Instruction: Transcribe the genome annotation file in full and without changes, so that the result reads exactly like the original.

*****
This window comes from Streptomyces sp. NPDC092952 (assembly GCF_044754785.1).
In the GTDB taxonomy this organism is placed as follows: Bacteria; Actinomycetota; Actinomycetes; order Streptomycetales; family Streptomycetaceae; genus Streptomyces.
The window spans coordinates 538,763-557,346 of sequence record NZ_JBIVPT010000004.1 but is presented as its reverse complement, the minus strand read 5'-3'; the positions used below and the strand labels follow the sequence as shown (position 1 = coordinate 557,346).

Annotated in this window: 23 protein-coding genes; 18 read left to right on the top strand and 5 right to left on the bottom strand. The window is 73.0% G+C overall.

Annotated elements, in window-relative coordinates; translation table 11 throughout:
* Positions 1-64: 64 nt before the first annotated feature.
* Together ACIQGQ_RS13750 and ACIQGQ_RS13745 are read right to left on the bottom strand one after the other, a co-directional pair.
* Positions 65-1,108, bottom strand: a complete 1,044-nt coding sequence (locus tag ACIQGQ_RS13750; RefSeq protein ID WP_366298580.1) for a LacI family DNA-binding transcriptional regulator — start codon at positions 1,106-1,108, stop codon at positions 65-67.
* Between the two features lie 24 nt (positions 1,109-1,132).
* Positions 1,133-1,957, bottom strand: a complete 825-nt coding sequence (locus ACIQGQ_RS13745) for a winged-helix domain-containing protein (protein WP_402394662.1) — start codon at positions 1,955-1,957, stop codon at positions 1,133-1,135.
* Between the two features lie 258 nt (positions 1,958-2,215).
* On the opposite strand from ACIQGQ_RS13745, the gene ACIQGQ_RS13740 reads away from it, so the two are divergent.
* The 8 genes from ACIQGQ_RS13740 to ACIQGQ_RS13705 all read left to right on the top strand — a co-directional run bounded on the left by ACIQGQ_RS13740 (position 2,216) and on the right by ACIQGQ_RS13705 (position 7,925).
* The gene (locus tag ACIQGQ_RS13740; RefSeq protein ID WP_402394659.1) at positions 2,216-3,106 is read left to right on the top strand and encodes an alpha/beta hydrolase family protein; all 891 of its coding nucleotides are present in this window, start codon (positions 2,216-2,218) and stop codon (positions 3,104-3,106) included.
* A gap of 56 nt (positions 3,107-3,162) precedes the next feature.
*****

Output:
This window comes from Streptomyces sp. NPDC092952 (assembly GCF_044754785.1).
In the GTDB taxonomy this organism is placed as follows: Bacteria; Actinomycetota; Actinomycetes; order Streptomycetales; family Streptomycetaceae; genus Streptomyces.
The window spans coordinates 538,763-557,346 of sequence record NZ_JBIVPT010000004.1 but is presented as its reverse complement, the minus strand read 5'-3'; the positions used below and the strand labels follow the sequence as shown (position 1 = coordinate 557,346).

Annotated in this window: 23 protein-coding genes; 18 read left to right on the top strand and 5 right to left on the bottom strand. The window is 73.0% G+C overall.

Annotated elements, in window-relative coordinates; translation table 11 throughout:
* Positions 1-64: 64 nt before the first annotated feature.
* Together ACIQGQ_RS13750 and ACIQGQ_RS13745 are read right to left on the bottom strand one after the other, a co-directional pair.
* Positions 65-1,108, bottom strand: a complete 1,044-nt coding sequence (locus tag ACIQGQ_RS13750; RefSeq protein ID WP_366298580.1) for a LacI family DNA-binding transcriptional regulator — start codon at positions 1,106-1,108, stop codon at positions 65-67.
* Between the two features lie 24 nt (positions 1,109-1,132).
* Positions 1,133-1,957, bottom strand: a complete 825-nt coding sequence (locus ACIQGQ_RS13745) for a winged-helix domain-containing protein (protein WP_402394662.1) — start codon at positions 1,955-1,957, stop codon at positions 1,133-1,135.
* Between the two features lie 258 nt (positions 1,958-2,215).
* On the opposite strand from ACIQGQ_RS13745, the gene ACIQGQ_RS13740 reads away from it, so the two are divergent.
* The 8 genes from ACIQGQ_RS13740 to ACIQGQ_RS13705 all read left to right on the top strand — a co-directional run bounded on the left by ACIQGQ_RS13740 (position 2,216) and on the right by ACIQGQ_RS13705 (position 7,925).
* The gene (locus tag ACIQGQ_RS13740; RefSeq protein ID WP_402394659.1) at positions 2,216-3,106 is read left to right on the top strand and encodes an alpha/beta hydrolase family protein; all 891 of its coding nucleotides are present in this window, start codon (positions 2,216-2,218) and stop codon (positions 3,104-3,106) included.
* A gap of 56 nt (positions 3,107-3,162) precedes the next feature.